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Zimbabweans choose peacefully in the first election since Mugabe's fall



HARARE, Zimbabwe – Millions of Zimbabweans cast their votes in a parliamentary election on Monday, many hoping they would gain the support of Western governments and receive economic aid to repair decades of mismanagement under Robert Mugabe.

Long lines of enthusiastic voters On the eve of the capital, Harare, it formed in polling stations before the 7 o'clock elections began after a peaceful campaign without the widespread violence, intimidation and fraud in previous elections. Election observers from Europe and the US, who had long been excluded from Mr Mugabe, joined local organizations to oversee the vote.

"The election is alright, it's peaceful so far," said Nyasha Simbo, who had just voted Westlea, a bourgeois neighborhood where the opposition has long had support. In the last two elections, Ms. Simbo added, "they have protected friends from violence by the ruling ZANU-PF party and the police.

Although Mr. Mnangagwa has served as Mugabe's executor for decades, including the rigging of previous elections, he has presented himself as a break from the past – a pragmatist eager to improve relations with the West and make Zimbabwe more business friendly.

For Mr. Chamisa, 40, the election was a chance to meet the goal of his predecessor, Morgan Tsvangirai, who died that year in order to ZANU-PF, in power since the liberation from the white minority rule in 1980 to displace. Mr. Chamisa received recognition for his term as Minister of Information, Communications and Technology in a Government of National Unity between 2009 and 2013.

Following the death of Mr. Tsvangirai, Mr. Chamisa outmaneuvers rival to head the Movement for Democratic Change Alliance become. It is important to remember that a free and fair election was a prerequisite for the resumption of much-needed loans from the International Monetary Fund, the World Bank and other international creditors.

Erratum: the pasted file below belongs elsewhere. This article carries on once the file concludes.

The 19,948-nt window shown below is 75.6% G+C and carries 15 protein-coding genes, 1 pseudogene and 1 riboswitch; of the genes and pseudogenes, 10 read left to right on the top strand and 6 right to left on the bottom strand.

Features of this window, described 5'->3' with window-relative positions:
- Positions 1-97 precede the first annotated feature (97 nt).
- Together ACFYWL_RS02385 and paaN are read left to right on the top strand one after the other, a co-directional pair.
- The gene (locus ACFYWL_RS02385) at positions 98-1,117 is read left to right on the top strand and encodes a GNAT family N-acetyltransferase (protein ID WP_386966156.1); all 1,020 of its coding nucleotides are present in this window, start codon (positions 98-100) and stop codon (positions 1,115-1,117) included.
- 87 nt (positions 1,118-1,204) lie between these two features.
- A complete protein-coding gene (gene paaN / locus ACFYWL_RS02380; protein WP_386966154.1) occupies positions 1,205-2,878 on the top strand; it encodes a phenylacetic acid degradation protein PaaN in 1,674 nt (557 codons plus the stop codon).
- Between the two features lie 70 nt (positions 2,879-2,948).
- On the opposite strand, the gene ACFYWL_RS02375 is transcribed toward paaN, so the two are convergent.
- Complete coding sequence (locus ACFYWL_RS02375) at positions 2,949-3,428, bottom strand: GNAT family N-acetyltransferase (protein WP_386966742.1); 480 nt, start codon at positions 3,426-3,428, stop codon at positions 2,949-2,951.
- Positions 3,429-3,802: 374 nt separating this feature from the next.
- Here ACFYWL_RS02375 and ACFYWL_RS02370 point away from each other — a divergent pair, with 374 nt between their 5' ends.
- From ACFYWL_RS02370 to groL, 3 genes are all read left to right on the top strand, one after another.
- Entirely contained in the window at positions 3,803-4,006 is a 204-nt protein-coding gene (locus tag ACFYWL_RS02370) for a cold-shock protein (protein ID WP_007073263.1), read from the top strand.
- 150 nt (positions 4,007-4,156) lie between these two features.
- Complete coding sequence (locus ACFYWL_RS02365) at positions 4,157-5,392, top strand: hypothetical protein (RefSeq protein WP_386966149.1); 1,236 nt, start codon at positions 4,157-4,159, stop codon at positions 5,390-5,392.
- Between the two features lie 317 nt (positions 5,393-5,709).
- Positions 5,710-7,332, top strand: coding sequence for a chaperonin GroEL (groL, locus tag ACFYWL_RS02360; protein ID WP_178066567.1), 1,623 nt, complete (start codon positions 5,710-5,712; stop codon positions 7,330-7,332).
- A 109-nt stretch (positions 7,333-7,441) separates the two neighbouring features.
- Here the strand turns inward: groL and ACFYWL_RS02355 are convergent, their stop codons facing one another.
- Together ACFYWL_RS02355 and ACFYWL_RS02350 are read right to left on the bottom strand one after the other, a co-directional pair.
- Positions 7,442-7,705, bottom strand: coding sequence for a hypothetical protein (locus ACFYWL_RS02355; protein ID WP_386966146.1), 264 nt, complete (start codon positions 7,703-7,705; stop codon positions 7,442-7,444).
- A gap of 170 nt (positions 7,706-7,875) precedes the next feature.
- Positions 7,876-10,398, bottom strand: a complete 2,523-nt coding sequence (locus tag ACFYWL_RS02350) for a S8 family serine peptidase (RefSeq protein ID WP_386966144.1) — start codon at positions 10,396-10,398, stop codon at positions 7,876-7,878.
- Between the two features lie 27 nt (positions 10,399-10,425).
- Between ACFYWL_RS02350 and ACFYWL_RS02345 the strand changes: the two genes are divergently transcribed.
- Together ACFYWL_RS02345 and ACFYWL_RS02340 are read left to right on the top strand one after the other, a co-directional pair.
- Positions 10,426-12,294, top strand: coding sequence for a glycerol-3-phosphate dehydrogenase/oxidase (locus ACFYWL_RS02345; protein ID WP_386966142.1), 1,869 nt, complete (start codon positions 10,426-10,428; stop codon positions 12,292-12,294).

Zimbabwe became a pariah in the eyes of Western nations in the early 2000s. after Mr Mugabe had championed the violent seizure of farms owned by descendants of white settlers. Despite Mugabe's attempts to cultivate China as an alternative source of aid, Zimbabwe's economy has continued to dissipate in recent years.

Today, Zimbabwe has no currency of its own. The lack of a physical supply of American dollars and a parallel so-called bond has created a confusing reality: in the capital, digital money is widespread, while many resort to rural areas.

In the months leading up to the launch of The Opposition parties, ZANU-PF and other areas where they were previously subjected to harassment and violence were allowed to operate in the rural strongholds. Election observers said that the intimidation of rural voters has fallen sharply.

But also observers and opposition parties pointed to problems, especially the integrity of voter lists. Government officials refused to provide a full account of the reports because they were not required by law.

This has aroused mistrust among many voters who – given the history of electoral fraud by ZANU – PF and the central role played by Mr Mnangagwa – suspected that fraud was taking place.

"They could use the gray areas of electoral law to do dodgy things," said Tonderai Mapfumo, 23, about how the government deals with voters when he went to a polling station in a primary school.

Nonetheless, a legislative period that was favorable compared to previous elections has made many voters optimistic about Zimbabwe's future.

"I think it brings reason to the country," said Kennedy Taonangoro, a banker who prepared for the election in the early morning. "I think there will be a new direction."

"Vote for Chamisa," Mr. Moyo, who is believed to be in exile in Kenya, tweeted on Monday morning.

The day before, at Mr. Mugabe's press conference, as the 94-year-old The old ex-president sat in his chair and spoke in a weak voice. His wife instructed him to repeat his support for Mr. Chamisa. "Say that again," she told him at least twice.

But voters on Monday rejected the never-ending political intrigue.

"I'm not interested in that," said Desmond Danga, for the first time. "I just want the economy to get better."

Jeffrey Moyo contributed reports from Harare.


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